- The Parent Church allows the plant to reference them to gain credibility as they build a launch team.
- The Parent Church pastor can serve on the temporary church plant board for accountability.
- The Parent Church can pray for the church planter and his family.
- The Parent Church pastor can provide a confidential ear to listen and even a shoulder to cry on.
- The Parent Church pastor may (doesn’t have to be) be a coach to the church planter.
- The Parent Church may send a youth group or missions team to help with an outreach or large scale program.
- The Parent Church may send cards of encouragement or celebration of certain milestones.
- The Parent Church can invite the church planter to their mission’s weekend.
- The Parent Church can invite the church planter to come preach.
- The Parent Church pastor may come and preach at the church plant or speak to the launch team.
Joseph Taylor is a church planter in Chicago, IL. As he is finishing up his residency at Missio Dei Chicago, we asked him to share about his residency.
Why and how did you and your family choose to do a church planting residency?
I was familiar with church planting residencies from previous ministry contexts and had come to believe in residency’s singular value as a context for hands-on learning and growth, as opposed to the more theoretical and detached environments of seminary. Having previously served almost exclusively in worship ministries, I knew I needed additional ministry experience to prepare me for church planting, and a residency in a church-planting church context made a lot more sense than going back to school to get another degree. The recommendation from Converge assessors and the invitation from leaders at Missio Dei to do a residency sealed the deal for us!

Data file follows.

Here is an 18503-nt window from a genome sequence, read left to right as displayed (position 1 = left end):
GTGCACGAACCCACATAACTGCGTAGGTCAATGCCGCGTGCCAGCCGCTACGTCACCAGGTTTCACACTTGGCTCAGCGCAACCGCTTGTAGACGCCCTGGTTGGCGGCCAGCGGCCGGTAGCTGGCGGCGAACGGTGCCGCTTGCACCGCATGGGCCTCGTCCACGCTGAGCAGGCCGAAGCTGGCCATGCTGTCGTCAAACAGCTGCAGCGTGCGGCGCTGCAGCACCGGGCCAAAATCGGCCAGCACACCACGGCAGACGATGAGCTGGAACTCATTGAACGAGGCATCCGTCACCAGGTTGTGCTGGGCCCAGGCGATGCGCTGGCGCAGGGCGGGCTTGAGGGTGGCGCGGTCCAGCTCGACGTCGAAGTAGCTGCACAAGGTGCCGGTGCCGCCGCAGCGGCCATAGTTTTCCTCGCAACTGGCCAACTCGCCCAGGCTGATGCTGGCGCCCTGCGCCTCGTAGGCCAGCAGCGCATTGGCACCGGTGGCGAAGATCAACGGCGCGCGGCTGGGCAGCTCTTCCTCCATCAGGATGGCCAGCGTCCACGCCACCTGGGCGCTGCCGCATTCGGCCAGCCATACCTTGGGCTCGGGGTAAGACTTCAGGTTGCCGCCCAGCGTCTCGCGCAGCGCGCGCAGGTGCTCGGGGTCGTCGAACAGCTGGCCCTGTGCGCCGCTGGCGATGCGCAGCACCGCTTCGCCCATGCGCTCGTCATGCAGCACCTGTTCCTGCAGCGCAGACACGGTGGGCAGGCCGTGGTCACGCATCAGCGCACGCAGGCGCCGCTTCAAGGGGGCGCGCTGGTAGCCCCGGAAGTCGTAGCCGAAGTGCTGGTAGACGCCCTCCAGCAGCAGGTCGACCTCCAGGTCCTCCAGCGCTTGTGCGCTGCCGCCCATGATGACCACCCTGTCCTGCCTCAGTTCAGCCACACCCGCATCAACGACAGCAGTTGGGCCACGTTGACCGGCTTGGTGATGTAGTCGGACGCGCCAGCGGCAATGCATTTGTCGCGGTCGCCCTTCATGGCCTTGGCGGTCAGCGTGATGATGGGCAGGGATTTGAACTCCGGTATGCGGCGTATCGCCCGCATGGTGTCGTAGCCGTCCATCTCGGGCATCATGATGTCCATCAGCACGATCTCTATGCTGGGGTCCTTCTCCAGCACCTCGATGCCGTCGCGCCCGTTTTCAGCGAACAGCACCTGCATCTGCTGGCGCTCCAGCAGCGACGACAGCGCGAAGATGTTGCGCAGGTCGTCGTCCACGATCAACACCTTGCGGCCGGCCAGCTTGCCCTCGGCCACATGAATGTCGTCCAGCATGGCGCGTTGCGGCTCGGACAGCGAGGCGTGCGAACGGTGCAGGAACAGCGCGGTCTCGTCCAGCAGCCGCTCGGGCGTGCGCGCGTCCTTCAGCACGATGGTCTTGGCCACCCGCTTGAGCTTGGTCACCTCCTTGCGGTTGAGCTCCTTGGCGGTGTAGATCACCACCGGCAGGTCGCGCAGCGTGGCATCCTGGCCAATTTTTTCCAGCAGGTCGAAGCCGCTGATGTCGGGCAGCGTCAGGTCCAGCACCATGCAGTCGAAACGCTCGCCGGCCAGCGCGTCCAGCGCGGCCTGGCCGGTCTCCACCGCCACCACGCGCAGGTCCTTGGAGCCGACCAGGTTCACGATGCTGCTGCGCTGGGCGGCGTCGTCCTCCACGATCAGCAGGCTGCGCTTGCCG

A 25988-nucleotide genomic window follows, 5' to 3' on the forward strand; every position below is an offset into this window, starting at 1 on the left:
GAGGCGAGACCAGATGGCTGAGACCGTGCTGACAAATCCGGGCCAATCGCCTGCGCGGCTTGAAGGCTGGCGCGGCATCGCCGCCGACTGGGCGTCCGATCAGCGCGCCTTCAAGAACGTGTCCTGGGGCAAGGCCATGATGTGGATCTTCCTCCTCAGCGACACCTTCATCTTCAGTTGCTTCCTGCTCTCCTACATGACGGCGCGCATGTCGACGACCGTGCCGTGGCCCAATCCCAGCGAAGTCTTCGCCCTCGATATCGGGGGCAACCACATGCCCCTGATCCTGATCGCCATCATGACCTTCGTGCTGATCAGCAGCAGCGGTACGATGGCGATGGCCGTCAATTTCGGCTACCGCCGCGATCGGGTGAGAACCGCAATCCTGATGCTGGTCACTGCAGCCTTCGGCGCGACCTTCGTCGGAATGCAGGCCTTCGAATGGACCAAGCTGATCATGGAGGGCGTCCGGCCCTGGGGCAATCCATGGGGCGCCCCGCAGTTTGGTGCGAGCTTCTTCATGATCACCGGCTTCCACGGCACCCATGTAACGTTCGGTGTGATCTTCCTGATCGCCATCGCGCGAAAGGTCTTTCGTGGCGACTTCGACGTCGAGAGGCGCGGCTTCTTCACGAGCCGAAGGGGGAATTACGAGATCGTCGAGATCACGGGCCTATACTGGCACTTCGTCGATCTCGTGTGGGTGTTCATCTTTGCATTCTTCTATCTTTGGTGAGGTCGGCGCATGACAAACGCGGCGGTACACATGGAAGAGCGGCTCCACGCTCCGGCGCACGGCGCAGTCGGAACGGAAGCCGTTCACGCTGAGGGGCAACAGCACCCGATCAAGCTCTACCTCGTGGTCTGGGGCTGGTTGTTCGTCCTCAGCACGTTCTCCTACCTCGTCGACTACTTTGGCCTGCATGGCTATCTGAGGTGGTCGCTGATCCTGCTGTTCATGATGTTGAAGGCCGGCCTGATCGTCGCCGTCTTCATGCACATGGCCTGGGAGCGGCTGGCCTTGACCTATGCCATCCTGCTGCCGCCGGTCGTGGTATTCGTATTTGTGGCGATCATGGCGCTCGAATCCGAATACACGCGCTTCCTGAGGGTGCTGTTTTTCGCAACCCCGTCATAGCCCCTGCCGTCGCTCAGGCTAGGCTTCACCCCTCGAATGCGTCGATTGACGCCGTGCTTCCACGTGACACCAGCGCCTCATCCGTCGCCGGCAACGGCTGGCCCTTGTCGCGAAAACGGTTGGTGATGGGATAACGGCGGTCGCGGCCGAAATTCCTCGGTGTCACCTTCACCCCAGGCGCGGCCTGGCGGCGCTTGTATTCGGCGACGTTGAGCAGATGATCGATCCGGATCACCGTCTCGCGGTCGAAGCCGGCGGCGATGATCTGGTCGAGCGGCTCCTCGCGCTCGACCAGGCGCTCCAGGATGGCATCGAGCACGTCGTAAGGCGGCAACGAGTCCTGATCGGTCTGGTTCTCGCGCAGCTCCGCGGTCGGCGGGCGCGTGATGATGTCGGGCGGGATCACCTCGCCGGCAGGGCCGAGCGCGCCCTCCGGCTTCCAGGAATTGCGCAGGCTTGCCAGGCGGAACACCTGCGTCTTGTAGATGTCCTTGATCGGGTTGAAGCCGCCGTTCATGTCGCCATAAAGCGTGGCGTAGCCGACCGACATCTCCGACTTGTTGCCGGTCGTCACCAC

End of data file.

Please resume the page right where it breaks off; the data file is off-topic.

What were your thoughts/feelings going into the residency? How did these evolve over time?
I was pretty excited about the residency going in, and super grateful for the opportunity. My wife Maria and I had been on what felt like a winding road through a spiritual wilderness as we pursued the call to church planting, with several points at which the next steps were not clear AT ALL. 5 months living with my folks in rural Wisconsin made us question whether we were on the right path at all, so the opportunity to continue pursuing that calling at a church planting church in the city that we loved was amazing! I knew residency was something I needed for my own leadership development, and what we knew about Missio Dei made it seem like an amazing place to continue exploring church planting. Plus, we had previously thought we were going to be leaving Chicago for California to pursue a different residency opportunity, so when the invitation came to do a residency AND get back to Chicago, we were elated!
For the most part, those feelings of excitement and gratitude never subsided, though they were certainly tempered as we got into the nitty-gritty of church life and ministry in a difficult, secular urban environment, and as our residency experience turned out quite different than what we had expected. Significant leadership turnover and organizational transition right in the middle of my residency meant that we were now learning in a destabilized environment. It was very confusing at times, and fear darkened our path as we walked with the church we had grown to love through significant challenges. Honestly, it caused us to question whether we had made mistakes or whether we were on the right path.